Interview: Los Rakas
Panamanian cousins from Oakland spark a new global beat.
Fri Aug 12 2011
Photograph: Sarah Jane Rhee
Los Rakas enjoy what may be a unique standing among hip-hop acts that rhyme en espanol. "Most of our fans don't speak Spanish," says Panama, a.k.a. Raka Dun, who forms the Bay Area duo along with his cousin, Rico, or Raka Rich. A border-defying conversation between hip-hop, dancehall, R&B and folkloric music from their native Panama, Los Rakas' "Panabay" sound has been embraced with equal enthusiasm by California Latinos, Oakland's post-hyphy rap scene, and tropical bass DJs like NYC's Uproot Andy (who remixed their breakout single, "Abrazame," a Panabay answer to Gyptian's "Hold Yuh") and Chief Boima.
Dun and Rico, who moved from Panama City to the Oakland area at ages 12 and 14, respectively, credit their country's unique cultural mix with inspiring their broad musical palette. (In fact, they began rapping first in English, then in Spanglish, before deciding to focus on Spanish rhymes). During the construction of the Panama Canal a century ago, workers from Jamaica and other Caribbean islands were brought in by the U.S.; today, West Indian patois is still spoken, while the popularity of reggae and dancehall approaches that of salsa and merengue.
"At parties growing up, they would play reggae and the youth would get up and dance, and then they'd play merengue and the older folks would come up," Dun says during an interview at Converse Rubber Tracks Studio in Williamsburg. Rico interjects: "And then they'd play Haitian music for the grandparents, and that's when everybody got up."
Although the U.S. Panamanian community is small, as is the market for rap in Panama, the group has begun making waves there, due partly to their name. "Raka comes from rakataka, a word to describe somebody from the 'hood," Dun says. "But the way [Panamanians] say it was negative, like, 'Damn those rakas!'" In Rico and Dun's hands, the term has been appropriated as a badge of honor, in much the same way American rappers have redefined ghetto. "Make our people be proud of what they are, that's what we're trying to do," Dun says.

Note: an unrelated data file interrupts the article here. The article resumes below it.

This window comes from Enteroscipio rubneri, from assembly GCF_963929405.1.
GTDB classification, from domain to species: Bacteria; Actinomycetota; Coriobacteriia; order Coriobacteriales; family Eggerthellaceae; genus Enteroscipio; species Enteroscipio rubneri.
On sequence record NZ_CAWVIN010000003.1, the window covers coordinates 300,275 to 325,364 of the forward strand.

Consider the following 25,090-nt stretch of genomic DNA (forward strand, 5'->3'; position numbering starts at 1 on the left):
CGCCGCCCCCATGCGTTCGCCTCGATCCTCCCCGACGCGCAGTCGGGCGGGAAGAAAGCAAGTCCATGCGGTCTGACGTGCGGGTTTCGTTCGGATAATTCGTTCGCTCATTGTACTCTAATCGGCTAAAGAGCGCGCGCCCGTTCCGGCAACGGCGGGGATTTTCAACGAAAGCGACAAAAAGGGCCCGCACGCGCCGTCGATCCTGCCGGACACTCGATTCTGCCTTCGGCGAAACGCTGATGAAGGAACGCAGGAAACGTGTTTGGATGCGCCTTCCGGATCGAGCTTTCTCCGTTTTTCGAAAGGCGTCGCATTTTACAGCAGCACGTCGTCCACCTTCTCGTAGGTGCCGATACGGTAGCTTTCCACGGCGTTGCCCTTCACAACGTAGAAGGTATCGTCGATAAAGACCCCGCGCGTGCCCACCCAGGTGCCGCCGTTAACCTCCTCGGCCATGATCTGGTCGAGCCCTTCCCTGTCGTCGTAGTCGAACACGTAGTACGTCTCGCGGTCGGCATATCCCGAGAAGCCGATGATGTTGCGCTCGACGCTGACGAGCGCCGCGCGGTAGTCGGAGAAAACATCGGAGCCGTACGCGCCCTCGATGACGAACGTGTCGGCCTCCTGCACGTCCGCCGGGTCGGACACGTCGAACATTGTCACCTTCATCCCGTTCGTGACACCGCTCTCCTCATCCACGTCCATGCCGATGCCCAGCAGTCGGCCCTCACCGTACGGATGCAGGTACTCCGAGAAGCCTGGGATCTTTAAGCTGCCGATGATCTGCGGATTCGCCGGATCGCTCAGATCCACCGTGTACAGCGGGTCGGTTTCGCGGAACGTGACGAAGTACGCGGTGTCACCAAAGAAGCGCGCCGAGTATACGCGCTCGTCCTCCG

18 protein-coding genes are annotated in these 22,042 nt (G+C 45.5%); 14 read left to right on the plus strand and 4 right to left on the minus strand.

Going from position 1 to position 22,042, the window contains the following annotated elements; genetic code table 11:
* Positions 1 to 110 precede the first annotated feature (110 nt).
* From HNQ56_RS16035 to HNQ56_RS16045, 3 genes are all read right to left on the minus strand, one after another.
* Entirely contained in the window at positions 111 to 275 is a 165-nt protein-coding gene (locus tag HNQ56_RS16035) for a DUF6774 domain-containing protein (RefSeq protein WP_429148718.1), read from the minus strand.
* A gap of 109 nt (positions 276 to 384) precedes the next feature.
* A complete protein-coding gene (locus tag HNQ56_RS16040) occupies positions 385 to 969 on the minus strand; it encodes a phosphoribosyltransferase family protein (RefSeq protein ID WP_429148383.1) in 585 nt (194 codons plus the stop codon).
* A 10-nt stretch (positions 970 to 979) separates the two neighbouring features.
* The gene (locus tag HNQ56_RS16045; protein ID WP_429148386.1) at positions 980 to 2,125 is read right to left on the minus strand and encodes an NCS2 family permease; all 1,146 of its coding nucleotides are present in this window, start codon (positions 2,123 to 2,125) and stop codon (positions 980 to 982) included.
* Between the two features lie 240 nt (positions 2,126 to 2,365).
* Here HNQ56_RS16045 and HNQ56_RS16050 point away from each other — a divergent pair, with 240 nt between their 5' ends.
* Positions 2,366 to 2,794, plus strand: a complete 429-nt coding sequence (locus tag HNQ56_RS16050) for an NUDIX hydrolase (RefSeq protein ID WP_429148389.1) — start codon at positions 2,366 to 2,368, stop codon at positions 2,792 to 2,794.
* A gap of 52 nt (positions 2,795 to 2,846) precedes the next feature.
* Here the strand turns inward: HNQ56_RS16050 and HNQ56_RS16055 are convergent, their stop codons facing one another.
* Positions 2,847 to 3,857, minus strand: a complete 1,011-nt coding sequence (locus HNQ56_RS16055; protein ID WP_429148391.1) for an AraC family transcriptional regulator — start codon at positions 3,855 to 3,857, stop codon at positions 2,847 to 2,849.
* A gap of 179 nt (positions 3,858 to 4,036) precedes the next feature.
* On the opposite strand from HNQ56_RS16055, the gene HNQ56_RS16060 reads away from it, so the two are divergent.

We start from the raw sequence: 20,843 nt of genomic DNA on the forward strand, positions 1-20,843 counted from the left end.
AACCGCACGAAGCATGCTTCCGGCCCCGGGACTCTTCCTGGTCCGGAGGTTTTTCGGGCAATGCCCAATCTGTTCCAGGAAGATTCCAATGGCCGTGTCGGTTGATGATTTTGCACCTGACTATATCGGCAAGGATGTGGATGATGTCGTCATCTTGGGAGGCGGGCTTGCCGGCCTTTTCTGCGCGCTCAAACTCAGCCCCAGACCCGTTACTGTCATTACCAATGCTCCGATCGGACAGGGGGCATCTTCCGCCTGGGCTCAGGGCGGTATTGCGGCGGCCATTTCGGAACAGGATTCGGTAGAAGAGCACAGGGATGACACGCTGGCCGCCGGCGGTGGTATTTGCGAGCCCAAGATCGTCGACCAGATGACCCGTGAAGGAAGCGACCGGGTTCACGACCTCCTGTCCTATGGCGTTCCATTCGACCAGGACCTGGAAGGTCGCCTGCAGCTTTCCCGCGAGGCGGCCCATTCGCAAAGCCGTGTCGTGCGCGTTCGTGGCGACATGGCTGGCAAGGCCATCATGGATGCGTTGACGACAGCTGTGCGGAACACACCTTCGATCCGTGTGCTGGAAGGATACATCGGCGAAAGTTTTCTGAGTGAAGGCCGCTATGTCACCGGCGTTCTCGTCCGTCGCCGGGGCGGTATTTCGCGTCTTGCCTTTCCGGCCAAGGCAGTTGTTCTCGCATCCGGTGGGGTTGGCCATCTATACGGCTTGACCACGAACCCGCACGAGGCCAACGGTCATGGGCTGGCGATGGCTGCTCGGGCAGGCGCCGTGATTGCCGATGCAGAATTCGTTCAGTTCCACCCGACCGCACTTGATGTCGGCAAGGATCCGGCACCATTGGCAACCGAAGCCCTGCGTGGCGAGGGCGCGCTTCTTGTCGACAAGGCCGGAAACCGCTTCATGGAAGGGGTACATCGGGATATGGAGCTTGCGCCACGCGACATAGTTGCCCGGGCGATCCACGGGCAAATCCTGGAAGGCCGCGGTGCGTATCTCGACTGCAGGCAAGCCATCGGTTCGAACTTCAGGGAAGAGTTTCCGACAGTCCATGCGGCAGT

In typical, multifaceted Los Rakas fashion, their infectious 2010 anthem "Soy Raka" spotlights the Oakland street-dance style known as turfing, a precursor to L.A.'s jerkin' movement. "In Panama right now, they are crazy about jerkin,'" Rico says. "We from Panama but also from Oakland, so we wanted to show our kids in Panama: Y'all like that, but you're gonna love this."
Their new, eight-song EP, Chancletas y Camisetas Bordadas, is Los Rakas' first label release after two mixtapes and numerous singles. It takes its name from a pair of Panamanian fashion staples: the colorful flip-flops and white tank tops with embroidered borders preferred by rakatakas.
"That's shit people in Panama might not appreciate, but us not being over here for so long, it's like, 'Damn, I miss that, how come they don't realize that's tight?'" Rico says. "You're not supposed to wear [camisetas bordadas] because it's considered gangster stuff. But it's beautiful. Nobody else in the world do it, so why you tripping?"